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I am looking into SharePoint but have some problems to understand how to plan the servers in order to get good availability at the same time as using load balancing. I have basically planned for the most basic setup which is

Two Front end servers

One Application server

Two SQL servers

I want two front servers in order to get good up time so if one server craches the system should still work, the same applies for the SQL servers. I will have some sites that always needs to be up while some others are less important and can be down for a while. Therefor I want to have load balancing between the servers. If a server crashes I can afford to close some sites and that the other sites are a slower.

The problem is that I can understand how the load balancing is working. So I have looked into NLB in windows 2008. Lets say that I install that on my front end servers. Would that mean that my system will work even if one of my two front end server crashes?

This is how I understand it is working, I have a domain called Foo. The users tries to access Foo which routes to front end server 1, The NLB will then dependent on the load route the user to front end server 2 or keep the user at front end server 1.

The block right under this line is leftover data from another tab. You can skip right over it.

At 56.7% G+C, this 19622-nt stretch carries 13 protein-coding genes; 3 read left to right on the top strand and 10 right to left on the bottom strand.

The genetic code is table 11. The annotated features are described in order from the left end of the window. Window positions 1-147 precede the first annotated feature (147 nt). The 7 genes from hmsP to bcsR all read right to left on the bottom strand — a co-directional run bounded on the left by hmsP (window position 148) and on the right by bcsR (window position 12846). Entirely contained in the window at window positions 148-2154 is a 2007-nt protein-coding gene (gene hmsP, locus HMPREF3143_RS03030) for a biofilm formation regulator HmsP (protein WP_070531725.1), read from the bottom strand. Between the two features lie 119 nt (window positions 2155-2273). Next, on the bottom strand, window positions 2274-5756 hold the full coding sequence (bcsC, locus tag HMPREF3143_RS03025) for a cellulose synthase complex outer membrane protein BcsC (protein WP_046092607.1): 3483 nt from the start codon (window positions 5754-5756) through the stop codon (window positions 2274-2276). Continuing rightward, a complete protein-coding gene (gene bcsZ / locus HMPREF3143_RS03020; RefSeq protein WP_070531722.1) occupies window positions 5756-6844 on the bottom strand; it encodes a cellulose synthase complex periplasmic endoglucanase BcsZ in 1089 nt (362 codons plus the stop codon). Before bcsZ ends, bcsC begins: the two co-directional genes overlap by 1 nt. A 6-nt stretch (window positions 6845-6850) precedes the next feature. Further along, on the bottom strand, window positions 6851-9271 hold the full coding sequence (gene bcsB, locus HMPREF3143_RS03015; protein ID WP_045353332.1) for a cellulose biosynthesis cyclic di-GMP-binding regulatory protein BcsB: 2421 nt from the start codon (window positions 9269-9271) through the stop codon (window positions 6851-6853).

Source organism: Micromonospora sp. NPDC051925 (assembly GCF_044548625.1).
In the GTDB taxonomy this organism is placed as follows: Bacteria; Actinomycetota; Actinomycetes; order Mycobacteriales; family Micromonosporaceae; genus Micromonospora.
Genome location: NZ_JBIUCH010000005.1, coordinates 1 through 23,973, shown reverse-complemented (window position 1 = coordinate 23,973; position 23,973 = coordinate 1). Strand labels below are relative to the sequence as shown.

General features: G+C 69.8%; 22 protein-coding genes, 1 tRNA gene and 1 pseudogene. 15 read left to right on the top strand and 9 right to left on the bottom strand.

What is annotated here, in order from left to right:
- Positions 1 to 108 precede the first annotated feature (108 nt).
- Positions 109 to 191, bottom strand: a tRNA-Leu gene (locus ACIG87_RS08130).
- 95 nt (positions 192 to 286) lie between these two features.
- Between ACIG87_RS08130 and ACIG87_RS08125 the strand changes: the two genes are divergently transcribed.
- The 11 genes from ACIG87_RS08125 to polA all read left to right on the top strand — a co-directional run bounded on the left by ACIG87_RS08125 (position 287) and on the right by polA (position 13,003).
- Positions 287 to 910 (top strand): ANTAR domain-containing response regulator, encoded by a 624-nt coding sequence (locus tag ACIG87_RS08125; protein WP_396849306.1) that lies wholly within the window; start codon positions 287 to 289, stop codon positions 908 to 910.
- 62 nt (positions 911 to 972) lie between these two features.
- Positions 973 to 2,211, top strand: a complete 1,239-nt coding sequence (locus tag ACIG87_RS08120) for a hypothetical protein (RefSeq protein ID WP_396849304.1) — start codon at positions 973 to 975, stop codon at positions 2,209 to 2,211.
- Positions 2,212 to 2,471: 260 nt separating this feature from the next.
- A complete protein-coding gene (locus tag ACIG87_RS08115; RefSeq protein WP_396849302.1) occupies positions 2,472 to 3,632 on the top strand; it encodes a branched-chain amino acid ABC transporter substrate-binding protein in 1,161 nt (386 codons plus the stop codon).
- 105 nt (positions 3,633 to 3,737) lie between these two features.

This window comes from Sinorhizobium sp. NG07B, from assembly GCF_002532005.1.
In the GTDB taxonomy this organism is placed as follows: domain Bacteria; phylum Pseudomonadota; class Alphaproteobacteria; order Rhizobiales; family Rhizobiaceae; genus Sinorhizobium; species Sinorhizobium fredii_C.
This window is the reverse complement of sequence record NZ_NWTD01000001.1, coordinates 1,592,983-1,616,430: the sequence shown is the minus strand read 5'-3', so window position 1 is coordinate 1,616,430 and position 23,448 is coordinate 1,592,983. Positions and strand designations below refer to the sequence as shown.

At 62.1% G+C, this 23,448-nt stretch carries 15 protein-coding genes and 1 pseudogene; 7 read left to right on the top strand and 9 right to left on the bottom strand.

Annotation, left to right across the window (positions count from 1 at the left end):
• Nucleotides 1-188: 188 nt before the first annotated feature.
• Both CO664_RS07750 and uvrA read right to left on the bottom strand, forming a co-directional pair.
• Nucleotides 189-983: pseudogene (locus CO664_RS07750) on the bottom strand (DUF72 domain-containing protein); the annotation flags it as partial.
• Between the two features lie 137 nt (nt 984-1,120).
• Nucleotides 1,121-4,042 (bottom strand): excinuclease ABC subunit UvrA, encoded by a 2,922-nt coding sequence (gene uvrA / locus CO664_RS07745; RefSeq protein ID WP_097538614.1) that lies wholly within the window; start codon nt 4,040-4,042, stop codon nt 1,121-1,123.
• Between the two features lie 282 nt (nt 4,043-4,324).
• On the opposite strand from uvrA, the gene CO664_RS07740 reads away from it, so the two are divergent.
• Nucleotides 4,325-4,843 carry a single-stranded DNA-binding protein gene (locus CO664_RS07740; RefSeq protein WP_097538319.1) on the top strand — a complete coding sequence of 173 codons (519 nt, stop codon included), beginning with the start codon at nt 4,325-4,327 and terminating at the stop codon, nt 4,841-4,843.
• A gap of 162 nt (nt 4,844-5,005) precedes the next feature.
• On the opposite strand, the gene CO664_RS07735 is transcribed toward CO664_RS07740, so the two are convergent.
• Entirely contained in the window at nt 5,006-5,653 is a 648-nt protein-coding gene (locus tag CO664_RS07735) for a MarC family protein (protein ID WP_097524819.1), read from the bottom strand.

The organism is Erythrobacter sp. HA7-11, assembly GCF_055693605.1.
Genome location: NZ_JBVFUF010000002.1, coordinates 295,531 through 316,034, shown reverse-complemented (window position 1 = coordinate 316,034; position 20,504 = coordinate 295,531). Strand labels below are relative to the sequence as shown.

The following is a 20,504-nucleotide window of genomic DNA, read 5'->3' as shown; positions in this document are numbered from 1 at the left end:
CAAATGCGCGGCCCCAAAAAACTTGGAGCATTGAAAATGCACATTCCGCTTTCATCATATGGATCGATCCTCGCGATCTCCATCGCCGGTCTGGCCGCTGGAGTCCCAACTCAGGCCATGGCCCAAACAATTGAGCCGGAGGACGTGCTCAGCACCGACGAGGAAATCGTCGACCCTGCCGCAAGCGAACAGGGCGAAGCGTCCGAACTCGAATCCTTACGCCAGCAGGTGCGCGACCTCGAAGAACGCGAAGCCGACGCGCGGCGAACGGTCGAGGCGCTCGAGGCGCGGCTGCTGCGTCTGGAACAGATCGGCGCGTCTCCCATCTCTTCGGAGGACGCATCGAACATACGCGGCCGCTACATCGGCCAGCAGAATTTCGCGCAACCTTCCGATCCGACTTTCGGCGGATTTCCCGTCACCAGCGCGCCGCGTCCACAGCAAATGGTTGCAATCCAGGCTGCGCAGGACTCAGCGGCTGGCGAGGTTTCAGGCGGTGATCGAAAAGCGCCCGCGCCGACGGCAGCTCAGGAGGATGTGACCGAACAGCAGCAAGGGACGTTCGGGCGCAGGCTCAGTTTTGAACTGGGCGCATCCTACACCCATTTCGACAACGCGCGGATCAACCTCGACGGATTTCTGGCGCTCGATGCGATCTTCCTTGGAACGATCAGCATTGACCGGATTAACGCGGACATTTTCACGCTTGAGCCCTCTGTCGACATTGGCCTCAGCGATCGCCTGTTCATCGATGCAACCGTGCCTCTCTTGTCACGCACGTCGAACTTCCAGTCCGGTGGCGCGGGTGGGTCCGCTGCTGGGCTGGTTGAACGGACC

The thing I can't understand is this, the DNS needs to route the user to a server that then can route the user dependent on the load. But What if front end server 1 crashes that are running the NLB. Will the user then still be able to access Foo thorugh front end server 2?

The same question applies to the databases? How does that work? Will I need to purchase some extra hardware or will SharePoint or SQL take care of both availability and load balancing?

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1 Answer 1

With NLB what happens is that there is one additional Virtual IP that you need to do the load balancing. Each server has it's own IP. When you setup NLB an additional IP is created with it's own MAC address.

When you use NLB with Unicast, recommended with servers with 2 NIC's, both servers listen for thraffic on the Virtual IP's MAC address. Each server will respond with the virtual IP depending on which machines acesses the Virtual IP.

An example would be client A on subnet a.b.c.d/24 accesses the Virtual IP and machine 2 answers. The client is now bound to machine 2, although it still communicates with the Virtual IP.

When client B on subnet w.x.y.z/24 connects, machine 1 answers and client B will now get it's data from machine 1. NB: For sharepoint, which stores all is databases in the same instance, your SQL cluster will have to be in Active-Passive mode.

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SQL does support Active-Active, but not shared instances. –  Jeff Jan 20 '10 at 3:30

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